No data available.
Please log in to see this content.
You have no subscription access to this content.
No metrics data to plot.
The attempt to load metrics for this article has failed.
The attempt to plot a graph for these metrics has failed.
The rotational spectra of single molecular eigenstates of 2-fluoroethanol: Measurement of the conformational isomerization rate at 2980 cm−1
1.K. K. Lehmann, G. Scoles, and B. H. Pate, Annu. Rev. Phys. Chem. 45, 241 (1994).
2.D. J. Nesbitt and R. W. Field, J. Phys. Chem. 100, 12735 (1996).
3.A. M. deSouza, D. Kaur, and D. S. Perry, J. Chem. Phys. 88, 4569 (1988).
4.K. F. Freed and A. Nitzan, J. Chem. Phys. 73, 4765 (1980).
5.P. Brumer and M. Shapiro, Annu. Rev. Phys. Chem. 43, 257 (1992).
6.A. McIlroy and D. J. Nesbitt, J. Chem. Phys. 92, 2229 (1990).
7.E. Hudspeth, D. A. McWhorter, and B. H. Pate, J. Chem. Phys. 109, 4316 (1998).
8.E. R. Th. Kerstel, K. K. Lehmann, T. F. Mentel, B. H. Pate, and G. Scoles, J. Phys. Chem. 95, 8282 (1991).
9.G. A. Bethardy, X. Wang, and D. S. Perry, Can. J. Chem. 72, 652 (1994).
10.A. McIlroy and D. J. Nesbitt, J. Chem. Phys. 101, 3421 (1994).
11.E. Hudspeth, D. A. McWhorter, and B. H. Pate, J. Chem. Phys. 107, 8189 (1997).
12.D. Green, R. Holmberg, C. Y. Lee, D. A. McWhorter, and B. H. Pate, J. Chem. Phys.109, 4407 (1998).
13.B. H. Pate, J. Chem. Phys. 109, 4396 (1998).
14.B. H. Pate, J. Chem. Phys. 110, 1990 (1999), preceding paper.
15.H. Frei and G. Pimentel, Annu. Rev. Phys. Chem. 36, 491 (1985).
16.M. Perttila, J. Murto, A. Kivinen, and K. Turunen, Spectrochim. Acta A 34, 9 (1978).
17.J. Pourcin, G. Davidovics, H. Bodot, L. Abouaf-Marguin, and B. Gauthier-Roy, Chem. Phys. Lett. 74, 147 (1980).
18.W. F. Hoffman III and J. S. Shirk, Chem. Phys. 78, 331 (1983).
19.J. Pourcin, M. Monnier, P. Verlaque, G. Davidovics, R. Lauricella, C. Colonna, and H. Bodot, J. Mol. Spectrosc. 109, 186 (1985).
20.M. Rasanen, J. Murto, and V. E. Bondybey, J. Phys. Chem. 89, 3967 (1985).
21.W. F. Hoffman III and J. S. Shirk, J. Phys. Chem. 89, 1715 (1985).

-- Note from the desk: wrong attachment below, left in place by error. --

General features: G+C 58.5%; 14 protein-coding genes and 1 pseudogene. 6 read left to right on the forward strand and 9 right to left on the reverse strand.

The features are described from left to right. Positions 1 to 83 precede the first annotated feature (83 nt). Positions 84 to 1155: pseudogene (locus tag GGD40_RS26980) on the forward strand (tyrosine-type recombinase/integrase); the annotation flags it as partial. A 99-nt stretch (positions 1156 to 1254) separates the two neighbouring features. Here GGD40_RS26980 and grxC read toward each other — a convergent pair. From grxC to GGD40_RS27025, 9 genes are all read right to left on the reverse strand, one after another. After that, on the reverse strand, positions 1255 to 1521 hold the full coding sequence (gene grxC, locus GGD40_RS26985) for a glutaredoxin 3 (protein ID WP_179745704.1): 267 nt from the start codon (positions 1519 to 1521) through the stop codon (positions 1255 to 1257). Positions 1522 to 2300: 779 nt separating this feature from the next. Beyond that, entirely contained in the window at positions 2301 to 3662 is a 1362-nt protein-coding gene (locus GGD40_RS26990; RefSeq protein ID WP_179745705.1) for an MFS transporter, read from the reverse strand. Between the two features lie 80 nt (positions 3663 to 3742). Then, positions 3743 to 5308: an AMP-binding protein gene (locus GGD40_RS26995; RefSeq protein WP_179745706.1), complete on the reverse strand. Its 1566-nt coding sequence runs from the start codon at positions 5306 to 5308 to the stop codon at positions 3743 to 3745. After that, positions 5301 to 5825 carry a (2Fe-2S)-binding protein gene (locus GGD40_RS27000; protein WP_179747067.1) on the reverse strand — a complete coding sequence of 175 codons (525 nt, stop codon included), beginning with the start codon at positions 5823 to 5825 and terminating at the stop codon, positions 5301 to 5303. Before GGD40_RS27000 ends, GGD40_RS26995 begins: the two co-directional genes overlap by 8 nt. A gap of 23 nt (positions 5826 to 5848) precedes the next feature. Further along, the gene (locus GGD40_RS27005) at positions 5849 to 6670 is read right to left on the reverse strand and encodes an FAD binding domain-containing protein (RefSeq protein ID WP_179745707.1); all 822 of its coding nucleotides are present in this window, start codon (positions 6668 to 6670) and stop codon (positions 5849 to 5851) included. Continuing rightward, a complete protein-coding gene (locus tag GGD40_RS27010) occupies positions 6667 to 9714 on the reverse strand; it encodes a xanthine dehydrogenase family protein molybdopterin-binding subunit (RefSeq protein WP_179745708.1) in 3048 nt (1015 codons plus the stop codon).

22.O. Schrems, Ber. Bunsenges. Phys. Chem. 89, 297 (1985).
23.Z. H. Kafafi, C. L. Marquardt, and J. S. Shirk, J. Chem. Phys. 90, 3087 (1989).
24.J. S. Shirk and C. L. Marquardt, J. Chem. Phys. 92, 7234 (1990).
25.C. L. Brummel, S. W. Mork, and L. A. Philips, J. Chem. Phys. 95, 7041 (1991).
26.D. Green, S. Hammond, J. Keske, and B. H. Pate, J. Chem. Phys. 110, 1979 (1999), first paper in this series.
27.S. H. Autler and C. H. Townes, Phys. Rev. 100, 703 (1955).
28.F. J. Wodarczyk and E. B. Wilson, J. Mol. Spectrosc. 37, 445 (1971).
29.R. C. Woods, A. M. Ronn, and E. B. Wilson Jr., Rev. Sci. Instrum. 37, 927 (1966).
30.O. L. Stiefvater, Z. Naturforsch. A 30, 1742 (1975).
31.R. F. Curl and T. Oka, J. Mol. Spectrosc. 46, 518 (1973).
32.R. F. Curl Jr. and T. Oka, J. Chem. Phys. 58, 4908 (1973).
33.E. R. Th. Kerstel, K. K. Lehmann, J. E. Gambogi, X. Yang, and G. Scoles, J. Chem. Phys. 99, 8559 (1993).
34.M. Takami and M. Suzuki, J. Chem. Phys. 72, 4089 (1979).
35.C. Y. Lee and B. H. Pate, J. Chem. Phys. 107, 10430 (1997).
36.C. C. Miller, L. A. Philips, A. M. Andrews, G. T. Fraser, B. H. Pate, and R. D. Suenram, J. Chem. Phys. 100, 831 (1994).
37.A. Ainetschian, G. T. Fraser, B. H. Pate, and R. D. Suenram, Chem. Phys. 190, 231 (1995).
38.T. E. Gough, R. E. Miller, and G. Scoles, Appl. Phys. Lett. 30, 338 (1977).
39.G. T. Fraser and A. S. Pine, J. Chem. Phys. 91, 637 (1989).
40.S. Cupp, C. Y. Lee, D. A. McWhorter, and B. H. Pate, J. Chem. Phys. 109, 4302 (1998).
41.There are not enough collisions in the molecular beam expansion to relax out the higher energy conformers, producing sufficient population of these conformers for rotational studies; R. S. Ruoff, T. D. Klots, T. Emilsson, and H. S. Gutowsky, J. Chem. Phys. 93, 3142 (1990).
42.D. A. McWhorter, S. B. Cupp, C. Y. Lee, and B. H. Pate, J. Mol. Spectrosc. (in press).
43.The two state model is reasonable for the a-type rotational spectrum of a near-prolate asymmetric top molecule. In this case, all components of the lower J rotational level here) are split by the resonant microwave field. The -dependence of the transition moment is small for low J transitions.
44.The double-resonance signal is estimated via a calculation of the decrease in infrared signal intensity as a function of the position of two dressed states with a given interaction matrix coupling element. In Fig. 4(a), the relative frequency position of 0 MHz corresponds to the resonance condition of the two dressed states (see Fig. 2) and thus reflects the position of greatest double-resonance signal modulation.